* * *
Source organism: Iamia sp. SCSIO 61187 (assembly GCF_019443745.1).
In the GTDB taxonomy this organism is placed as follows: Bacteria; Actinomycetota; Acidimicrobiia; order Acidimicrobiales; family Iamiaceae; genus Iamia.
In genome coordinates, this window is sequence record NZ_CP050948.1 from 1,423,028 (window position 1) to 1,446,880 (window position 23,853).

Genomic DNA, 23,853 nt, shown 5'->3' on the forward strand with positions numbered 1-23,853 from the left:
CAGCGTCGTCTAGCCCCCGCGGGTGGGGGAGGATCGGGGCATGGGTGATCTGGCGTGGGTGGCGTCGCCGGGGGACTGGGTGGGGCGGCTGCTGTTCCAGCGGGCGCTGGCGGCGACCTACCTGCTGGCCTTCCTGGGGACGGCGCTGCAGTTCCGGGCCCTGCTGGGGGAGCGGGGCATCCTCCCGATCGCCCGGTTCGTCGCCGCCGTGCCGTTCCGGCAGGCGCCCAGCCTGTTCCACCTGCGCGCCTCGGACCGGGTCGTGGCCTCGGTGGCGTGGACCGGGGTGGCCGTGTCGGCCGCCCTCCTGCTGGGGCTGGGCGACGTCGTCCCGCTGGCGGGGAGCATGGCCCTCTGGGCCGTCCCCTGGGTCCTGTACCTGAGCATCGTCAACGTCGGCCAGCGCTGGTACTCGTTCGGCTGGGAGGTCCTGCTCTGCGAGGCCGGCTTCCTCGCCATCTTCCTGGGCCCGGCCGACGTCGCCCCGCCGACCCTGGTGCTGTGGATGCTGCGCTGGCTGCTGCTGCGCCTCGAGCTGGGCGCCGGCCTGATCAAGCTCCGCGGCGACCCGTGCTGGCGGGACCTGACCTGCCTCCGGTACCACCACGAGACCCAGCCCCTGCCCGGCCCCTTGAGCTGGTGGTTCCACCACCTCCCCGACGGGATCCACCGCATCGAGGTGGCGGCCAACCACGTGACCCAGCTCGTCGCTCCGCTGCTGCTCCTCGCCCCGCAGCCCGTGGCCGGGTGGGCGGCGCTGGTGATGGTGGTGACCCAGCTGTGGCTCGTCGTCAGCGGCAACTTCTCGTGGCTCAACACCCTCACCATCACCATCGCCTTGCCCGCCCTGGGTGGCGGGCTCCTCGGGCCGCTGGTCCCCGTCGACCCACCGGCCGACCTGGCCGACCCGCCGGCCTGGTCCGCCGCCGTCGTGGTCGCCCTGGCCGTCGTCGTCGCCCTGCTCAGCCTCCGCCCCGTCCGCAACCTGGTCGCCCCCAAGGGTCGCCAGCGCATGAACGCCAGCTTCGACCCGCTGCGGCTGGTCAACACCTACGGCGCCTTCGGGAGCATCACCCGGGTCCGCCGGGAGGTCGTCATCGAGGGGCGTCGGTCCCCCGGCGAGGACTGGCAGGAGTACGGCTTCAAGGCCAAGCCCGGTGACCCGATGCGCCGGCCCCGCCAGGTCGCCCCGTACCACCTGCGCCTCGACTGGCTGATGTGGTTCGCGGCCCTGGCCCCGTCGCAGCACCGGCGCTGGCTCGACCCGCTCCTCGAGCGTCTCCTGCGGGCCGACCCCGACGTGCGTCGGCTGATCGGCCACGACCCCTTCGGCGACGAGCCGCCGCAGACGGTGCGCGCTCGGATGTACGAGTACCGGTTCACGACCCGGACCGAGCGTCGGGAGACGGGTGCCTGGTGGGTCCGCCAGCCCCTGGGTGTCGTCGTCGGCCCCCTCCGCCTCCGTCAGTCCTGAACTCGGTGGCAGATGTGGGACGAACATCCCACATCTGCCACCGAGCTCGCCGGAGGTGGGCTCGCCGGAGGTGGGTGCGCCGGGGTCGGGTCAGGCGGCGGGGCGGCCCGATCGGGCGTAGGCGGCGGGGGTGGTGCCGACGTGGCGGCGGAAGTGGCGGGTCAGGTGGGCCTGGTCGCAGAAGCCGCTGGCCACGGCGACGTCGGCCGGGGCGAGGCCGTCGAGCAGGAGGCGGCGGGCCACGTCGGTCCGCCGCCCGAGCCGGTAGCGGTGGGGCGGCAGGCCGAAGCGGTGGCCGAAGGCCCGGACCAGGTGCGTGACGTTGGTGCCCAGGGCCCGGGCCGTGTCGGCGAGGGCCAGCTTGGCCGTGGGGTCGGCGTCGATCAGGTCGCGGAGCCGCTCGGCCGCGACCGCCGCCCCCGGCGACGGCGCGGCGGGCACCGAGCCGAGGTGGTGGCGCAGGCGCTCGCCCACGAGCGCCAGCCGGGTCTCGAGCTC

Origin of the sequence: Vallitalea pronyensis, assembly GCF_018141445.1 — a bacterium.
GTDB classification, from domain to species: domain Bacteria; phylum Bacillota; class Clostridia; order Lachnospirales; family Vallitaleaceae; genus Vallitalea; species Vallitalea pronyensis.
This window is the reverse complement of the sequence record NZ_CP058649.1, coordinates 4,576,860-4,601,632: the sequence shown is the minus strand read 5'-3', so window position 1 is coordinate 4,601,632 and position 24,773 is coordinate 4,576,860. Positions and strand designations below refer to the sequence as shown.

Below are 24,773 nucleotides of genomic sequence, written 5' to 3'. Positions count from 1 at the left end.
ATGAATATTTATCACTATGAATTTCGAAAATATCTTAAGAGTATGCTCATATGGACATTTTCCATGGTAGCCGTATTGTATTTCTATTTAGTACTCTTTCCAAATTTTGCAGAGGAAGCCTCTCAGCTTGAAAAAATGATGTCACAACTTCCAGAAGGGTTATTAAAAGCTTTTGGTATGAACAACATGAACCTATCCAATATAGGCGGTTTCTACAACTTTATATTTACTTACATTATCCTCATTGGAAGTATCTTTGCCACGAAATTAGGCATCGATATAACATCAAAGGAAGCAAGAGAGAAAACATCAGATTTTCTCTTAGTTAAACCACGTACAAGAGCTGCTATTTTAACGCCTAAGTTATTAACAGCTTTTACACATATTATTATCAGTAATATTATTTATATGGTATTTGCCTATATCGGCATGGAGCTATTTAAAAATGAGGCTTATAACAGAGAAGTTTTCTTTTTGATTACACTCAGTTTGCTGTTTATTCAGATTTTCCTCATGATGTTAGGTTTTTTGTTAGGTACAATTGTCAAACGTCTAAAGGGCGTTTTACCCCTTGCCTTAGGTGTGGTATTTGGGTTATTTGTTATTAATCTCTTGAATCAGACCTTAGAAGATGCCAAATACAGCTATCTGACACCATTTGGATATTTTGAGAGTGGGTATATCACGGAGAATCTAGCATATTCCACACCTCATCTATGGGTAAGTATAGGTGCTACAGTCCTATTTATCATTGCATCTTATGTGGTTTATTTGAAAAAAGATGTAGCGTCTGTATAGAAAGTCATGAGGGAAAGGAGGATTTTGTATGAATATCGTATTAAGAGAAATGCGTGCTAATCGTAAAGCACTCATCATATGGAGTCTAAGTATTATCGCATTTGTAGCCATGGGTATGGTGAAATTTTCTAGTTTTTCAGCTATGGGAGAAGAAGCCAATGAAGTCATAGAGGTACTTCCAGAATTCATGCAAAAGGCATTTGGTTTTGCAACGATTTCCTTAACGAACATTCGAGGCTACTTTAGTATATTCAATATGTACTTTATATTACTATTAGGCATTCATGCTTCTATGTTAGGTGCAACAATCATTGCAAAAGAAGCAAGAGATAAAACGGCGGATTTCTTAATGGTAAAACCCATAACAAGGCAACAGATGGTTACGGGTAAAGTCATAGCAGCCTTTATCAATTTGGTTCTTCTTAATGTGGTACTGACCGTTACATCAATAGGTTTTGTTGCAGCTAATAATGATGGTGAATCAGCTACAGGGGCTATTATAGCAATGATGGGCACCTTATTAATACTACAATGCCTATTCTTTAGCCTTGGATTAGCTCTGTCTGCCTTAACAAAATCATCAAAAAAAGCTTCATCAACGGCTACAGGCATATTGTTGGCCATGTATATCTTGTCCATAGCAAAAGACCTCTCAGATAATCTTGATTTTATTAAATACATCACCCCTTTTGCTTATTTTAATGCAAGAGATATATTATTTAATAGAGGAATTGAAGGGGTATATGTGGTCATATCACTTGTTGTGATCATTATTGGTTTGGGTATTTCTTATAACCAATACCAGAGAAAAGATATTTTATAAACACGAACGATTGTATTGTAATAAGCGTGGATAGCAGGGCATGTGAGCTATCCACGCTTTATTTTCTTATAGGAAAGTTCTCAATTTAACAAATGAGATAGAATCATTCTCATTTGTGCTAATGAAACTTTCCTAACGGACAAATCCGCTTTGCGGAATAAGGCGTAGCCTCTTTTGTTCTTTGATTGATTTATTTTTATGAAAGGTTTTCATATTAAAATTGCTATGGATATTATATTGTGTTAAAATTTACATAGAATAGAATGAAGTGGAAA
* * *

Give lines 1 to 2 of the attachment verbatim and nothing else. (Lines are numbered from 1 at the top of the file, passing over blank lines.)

Source organism: Iamia sp. SCSIO 61187 (assembly GCF_019443745.1).
In the GTDB taxonomy this organism is placed as follows: Bacteria; Actinomycetota; Acidimicrobiia; order Acidimicrobiales; family Iamiaceae; genus Iamia.